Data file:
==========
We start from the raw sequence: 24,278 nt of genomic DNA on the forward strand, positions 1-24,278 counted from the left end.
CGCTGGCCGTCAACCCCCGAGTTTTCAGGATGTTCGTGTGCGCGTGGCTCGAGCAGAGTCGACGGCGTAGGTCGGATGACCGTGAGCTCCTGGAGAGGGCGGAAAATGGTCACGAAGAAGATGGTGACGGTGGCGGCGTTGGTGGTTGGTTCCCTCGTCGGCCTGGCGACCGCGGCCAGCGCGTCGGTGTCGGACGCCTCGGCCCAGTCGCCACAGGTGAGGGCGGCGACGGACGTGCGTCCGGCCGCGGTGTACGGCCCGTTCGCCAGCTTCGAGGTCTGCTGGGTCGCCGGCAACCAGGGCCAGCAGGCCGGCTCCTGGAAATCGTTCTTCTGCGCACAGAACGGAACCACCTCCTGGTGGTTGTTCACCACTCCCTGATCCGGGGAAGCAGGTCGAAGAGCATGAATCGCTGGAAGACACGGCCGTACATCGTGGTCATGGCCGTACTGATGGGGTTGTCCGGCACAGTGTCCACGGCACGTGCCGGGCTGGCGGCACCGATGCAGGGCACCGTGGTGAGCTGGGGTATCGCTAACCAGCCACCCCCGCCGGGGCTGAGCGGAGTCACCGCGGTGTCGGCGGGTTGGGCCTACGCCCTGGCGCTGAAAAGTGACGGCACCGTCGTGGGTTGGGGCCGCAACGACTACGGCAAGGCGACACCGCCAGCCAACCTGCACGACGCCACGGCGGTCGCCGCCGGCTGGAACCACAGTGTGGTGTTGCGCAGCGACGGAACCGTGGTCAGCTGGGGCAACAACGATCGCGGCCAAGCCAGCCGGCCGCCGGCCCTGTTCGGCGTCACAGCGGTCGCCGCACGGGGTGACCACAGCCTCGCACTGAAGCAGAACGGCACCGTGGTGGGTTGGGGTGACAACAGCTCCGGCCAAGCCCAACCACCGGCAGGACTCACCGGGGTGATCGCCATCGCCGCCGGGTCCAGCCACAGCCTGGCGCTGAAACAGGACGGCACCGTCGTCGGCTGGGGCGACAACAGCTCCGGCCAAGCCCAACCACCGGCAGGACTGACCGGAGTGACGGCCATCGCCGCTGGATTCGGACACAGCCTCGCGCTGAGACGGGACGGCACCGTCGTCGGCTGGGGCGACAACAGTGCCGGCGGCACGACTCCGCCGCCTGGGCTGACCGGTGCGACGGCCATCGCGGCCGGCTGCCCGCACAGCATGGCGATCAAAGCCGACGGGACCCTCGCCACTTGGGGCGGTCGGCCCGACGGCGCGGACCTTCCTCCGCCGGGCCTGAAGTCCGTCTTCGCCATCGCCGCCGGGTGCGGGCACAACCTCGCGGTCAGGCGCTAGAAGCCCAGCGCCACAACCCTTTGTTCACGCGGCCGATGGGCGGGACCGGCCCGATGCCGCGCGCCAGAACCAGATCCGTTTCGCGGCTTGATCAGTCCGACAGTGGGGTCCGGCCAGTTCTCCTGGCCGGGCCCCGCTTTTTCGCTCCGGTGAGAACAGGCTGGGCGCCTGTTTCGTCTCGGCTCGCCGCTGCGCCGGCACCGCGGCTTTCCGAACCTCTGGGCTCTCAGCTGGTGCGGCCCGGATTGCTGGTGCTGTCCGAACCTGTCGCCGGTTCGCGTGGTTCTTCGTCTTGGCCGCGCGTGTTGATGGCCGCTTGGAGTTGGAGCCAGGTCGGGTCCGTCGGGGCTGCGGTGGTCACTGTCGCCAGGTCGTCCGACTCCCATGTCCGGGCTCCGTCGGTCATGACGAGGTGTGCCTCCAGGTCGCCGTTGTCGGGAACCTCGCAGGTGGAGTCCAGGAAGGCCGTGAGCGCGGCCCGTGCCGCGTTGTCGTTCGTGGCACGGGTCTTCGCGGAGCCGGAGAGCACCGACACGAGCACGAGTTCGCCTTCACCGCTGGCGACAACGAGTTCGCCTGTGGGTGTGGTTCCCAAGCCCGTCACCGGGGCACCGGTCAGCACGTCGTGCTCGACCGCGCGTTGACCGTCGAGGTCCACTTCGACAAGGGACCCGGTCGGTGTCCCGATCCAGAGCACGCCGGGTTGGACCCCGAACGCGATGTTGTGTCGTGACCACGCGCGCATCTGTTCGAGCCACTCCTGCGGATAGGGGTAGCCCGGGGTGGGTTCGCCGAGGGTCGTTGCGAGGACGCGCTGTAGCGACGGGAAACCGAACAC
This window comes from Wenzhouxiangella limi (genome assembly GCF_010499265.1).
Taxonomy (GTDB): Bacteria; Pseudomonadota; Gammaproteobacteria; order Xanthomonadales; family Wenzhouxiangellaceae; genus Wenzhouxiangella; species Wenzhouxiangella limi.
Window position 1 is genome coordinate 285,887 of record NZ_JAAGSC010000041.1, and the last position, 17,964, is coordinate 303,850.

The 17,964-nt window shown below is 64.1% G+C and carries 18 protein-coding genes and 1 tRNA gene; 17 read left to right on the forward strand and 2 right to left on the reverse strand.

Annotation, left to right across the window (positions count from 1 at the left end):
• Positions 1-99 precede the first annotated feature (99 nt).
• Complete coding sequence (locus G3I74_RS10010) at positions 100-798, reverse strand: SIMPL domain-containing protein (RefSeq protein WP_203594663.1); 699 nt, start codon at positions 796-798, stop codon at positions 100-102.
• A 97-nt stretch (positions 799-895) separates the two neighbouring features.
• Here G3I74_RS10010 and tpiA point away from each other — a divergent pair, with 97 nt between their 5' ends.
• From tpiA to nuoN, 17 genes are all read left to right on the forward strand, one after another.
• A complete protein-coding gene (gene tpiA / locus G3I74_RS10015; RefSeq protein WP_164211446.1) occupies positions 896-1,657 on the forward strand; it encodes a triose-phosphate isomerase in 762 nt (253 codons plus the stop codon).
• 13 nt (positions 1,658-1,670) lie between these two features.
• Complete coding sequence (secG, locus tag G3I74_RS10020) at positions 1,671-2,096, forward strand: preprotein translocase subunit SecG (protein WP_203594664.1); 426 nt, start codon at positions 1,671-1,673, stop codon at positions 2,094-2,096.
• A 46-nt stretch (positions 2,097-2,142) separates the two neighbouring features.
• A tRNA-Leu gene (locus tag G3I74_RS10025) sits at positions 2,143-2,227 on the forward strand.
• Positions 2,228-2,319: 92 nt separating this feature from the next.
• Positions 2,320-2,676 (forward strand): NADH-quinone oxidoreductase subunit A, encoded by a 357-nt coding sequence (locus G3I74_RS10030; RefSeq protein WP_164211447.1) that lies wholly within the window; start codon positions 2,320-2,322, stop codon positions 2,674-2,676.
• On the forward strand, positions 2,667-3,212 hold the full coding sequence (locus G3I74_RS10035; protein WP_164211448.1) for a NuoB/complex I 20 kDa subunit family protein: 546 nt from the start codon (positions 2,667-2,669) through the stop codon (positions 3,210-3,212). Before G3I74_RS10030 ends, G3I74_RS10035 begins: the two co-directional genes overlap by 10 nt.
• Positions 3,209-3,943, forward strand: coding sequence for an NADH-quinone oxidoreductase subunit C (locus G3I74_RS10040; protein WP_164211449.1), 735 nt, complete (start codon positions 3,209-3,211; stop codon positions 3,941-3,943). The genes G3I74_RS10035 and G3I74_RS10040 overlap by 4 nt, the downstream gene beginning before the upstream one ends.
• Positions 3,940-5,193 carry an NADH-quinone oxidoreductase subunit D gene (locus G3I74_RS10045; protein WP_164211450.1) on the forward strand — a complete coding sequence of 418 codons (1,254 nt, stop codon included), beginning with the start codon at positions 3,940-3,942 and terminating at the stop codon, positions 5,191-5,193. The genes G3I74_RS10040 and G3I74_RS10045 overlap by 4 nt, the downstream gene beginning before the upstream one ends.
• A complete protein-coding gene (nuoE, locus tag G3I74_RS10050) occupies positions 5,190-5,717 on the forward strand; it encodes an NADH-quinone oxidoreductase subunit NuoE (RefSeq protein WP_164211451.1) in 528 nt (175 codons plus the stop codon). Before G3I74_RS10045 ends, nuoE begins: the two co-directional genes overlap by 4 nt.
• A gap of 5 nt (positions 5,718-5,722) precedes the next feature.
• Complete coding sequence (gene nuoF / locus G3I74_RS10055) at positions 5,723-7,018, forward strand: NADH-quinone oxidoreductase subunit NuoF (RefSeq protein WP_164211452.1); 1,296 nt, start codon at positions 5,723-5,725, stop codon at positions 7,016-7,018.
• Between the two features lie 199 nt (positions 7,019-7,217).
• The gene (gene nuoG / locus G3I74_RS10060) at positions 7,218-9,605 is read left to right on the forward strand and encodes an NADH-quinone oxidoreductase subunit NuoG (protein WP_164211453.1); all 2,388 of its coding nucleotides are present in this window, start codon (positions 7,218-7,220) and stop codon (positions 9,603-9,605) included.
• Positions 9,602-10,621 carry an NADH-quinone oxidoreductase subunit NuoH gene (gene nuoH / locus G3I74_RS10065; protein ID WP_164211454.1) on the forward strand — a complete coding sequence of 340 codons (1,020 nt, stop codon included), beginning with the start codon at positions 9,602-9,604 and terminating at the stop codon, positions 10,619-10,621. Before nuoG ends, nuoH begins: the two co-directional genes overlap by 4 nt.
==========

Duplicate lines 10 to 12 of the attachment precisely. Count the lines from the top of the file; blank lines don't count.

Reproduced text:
• A 97-nt stretch (positions 799-895) separates the two neighbouring features.
• Here G3I74_RS10010 and tpiA point away from each other — a divergent pair, with 97 nt between their 5' ends.
• From tpiA to nuoN, 17 genes are all read left to right on the forward strand, one after another.